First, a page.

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Selective Visual Attention: Computational Models and Applications by Weisi Lin, Liming Zhang

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5.3 Computational Model under Top-down Influence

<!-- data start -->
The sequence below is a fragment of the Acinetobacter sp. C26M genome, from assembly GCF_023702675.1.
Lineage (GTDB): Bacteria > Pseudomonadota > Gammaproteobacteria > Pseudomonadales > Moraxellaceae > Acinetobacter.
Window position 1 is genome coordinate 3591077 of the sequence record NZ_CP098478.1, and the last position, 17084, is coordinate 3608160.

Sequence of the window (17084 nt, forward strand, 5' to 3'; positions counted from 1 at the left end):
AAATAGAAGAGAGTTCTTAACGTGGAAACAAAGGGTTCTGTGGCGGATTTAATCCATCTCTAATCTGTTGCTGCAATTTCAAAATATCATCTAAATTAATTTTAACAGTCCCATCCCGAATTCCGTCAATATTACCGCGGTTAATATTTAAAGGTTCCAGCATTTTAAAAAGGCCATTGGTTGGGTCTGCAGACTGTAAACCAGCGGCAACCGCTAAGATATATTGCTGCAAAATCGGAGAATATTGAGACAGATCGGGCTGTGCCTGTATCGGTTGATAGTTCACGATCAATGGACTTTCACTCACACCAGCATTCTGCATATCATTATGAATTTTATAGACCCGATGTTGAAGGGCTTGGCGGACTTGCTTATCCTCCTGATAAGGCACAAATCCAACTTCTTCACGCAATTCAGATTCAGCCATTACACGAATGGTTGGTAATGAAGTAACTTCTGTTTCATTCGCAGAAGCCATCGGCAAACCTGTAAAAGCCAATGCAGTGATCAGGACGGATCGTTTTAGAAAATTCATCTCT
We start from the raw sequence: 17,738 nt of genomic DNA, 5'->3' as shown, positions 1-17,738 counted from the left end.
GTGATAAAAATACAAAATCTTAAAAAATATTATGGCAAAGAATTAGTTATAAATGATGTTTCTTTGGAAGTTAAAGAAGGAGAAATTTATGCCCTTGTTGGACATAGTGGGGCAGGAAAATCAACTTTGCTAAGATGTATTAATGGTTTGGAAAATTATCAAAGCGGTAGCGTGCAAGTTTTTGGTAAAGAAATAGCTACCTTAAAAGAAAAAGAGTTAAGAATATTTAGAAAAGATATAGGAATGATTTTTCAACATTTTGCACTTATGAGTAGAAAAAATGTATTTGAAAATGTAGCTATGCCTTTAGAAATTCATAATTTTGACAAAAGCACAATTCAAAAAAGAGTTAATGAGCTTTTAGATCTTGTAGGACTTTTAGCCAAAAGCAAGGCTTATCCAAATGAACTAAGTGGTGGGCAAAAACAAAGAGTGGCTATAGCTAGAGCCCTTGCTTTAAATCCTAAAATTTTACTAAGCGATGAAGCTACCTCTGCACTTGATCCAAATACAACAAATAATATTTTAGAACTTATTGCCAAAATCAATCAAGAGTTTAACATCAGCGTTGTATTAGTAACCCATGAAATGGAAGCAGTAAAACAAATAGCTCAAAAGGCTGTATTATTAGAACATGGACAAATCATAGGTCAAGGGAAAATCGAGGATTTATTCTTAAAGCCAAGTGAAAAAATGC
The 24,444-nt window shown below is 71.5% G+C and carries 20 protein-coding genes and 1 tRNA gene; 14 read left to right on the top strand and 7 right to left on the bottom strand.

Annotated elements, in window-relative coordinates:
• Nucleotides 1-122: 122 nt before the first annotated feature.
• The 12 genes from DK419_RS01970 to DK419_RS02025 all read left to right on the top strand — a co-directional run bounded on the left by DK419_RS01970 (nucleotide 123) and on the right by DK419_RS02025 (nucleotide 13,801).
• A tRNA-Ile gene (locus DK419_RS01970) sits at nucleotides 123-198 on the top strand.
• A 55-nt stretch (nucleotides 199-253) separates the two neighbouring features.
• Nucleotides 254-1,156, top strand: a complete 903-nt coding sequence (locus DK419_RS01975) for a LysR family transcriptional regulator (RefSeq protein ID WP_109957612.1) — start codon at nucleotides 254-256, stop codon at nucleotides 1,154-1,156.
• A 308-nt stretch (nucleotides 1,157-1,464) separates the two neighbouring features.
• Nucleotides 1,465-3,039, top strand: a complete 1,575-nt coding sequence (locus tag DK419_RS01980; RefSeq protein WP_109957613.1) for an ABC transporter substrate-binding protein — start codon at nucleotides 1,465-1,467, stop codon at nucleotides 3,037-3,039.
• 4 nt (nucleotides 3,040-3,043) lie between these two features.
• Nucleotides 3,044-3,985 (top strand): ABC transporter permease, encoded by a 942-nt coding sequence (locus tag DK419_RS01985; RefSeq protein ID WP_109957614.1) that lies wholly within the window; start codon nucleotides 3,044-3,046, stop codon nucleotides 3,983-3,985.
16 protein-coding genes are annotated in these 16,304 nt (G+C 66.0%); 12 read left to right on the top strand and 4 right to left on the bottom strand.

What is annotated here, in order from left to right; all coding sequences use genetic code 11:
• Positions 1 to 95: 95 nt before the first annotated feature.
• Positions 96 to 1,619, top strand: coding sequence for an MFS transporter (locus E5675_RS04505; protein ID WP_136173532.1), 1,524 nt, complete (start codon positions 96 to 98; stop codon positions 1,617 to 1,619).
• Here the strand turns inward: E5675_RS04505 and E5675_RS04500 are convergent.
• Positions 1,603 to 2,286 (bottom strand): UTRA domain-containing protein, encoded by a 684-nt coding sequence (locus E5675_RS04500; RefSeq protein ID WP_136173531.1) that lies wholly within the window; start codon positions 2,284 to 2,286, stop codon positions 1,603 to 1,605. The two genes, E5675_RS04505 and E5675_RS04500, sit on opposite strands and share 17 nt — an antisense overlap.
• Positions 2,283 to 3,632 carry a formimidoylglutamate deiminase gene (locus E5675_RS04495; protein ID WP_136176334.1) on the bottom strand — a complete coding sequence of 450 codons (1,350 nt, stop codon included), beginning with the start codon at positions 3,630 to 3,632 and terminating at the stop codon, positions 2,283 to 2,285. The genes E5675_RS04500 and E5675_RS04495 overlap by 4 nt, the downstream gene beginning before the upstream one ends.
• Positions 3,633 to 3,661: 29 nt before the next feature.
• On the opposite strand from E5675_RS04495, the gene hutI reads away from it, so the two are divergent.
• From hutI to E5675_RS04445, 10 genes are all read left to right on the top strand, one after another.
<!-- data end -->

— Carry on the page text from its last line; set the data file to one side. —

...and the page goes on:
As stated earlier, it is not very clear how top-down knowledge is represented and how visual attention is influenced by top-down knowledge in the brain. However, many psychophysical experiments have validated that the subject's motivation and experience stored in their brain often speed up finishing the task such as target search and recognition, scene understanding and so on. Attention modelling under the influence of a task is proposed in [14], which is related to the representation of top-down knowledge, task-specific guidance for visual attention, and object recognition under the guidance of top-down knowledge. This model combines top-down and bottom-up attention together to find salient locations in a scene for object detection, and object recognition at these salient locations via the prior knowledge of the relevance between the object and current task. The prior knowledge in [14] is stored in working memory and long-term memory in two potential forms. One is symbolic representation – the task defined by subject and task-relevance of existing objects – that is regarded as human inherent knowledge and their current motivation. The other is low-level features related to the expected object (statistical properties for each low-level feature) that need to be learned from many instances. The stored low-level features are regarded as the knowledge about a subject's experience. Both potential forms of the prior knowledge guide the ...

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